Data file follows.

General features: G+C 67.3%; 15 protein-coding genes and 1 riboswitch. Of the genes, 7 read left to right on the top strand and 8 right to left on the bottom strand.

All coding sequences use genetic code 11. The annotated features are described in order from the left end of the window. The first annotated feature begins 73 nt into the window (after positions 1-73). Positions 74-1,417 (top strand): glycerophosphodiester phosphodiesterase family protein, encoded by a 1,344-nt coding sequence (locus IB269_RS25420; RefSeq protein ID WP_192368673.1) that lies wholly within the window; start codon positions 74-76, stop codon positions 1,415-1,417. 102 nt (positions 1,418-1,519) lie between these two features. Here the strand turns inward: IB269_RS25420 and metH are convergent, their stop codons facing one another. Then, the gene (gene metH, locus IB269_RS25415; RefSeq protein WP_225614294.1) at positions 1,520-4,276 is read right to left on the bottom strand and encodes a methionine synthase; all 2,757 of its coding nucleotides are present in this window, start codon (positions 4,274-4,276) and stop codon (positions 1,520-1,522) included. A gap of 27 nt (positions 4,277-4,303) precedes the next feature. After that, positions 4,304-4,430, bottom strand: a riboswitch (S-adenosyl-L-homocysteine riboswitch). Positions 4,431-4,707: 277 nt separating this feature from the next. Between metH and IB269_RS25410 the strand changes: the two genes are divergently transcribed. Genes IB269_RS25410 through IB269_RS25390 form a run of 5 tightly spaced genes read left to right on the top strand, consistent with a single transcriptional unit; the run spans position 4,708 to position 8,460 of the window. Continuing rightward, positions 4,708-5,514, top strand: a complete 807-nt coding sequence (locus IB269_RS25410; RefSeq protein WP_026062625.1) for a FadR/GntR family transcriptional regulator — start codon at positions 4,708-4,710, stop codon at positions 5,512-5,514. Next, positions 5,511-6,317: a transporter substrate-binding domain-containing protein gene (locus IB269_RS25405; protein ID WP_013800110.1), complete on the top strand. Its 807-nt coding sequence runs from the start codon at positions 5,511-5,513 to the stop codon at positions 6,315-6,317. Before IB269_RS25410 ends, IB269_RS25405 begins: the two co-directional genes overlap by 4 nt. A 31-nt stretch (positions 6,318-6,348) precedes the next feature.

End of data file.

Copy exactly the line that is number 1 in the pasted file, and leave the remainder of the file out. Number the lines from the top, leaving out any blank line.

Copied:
General features: G+C 67.3%; 15 protein-coding genes and 1 riboswitch. Of the genes, 7 read left to right on the top strand and 8 right to left on the bottom strand.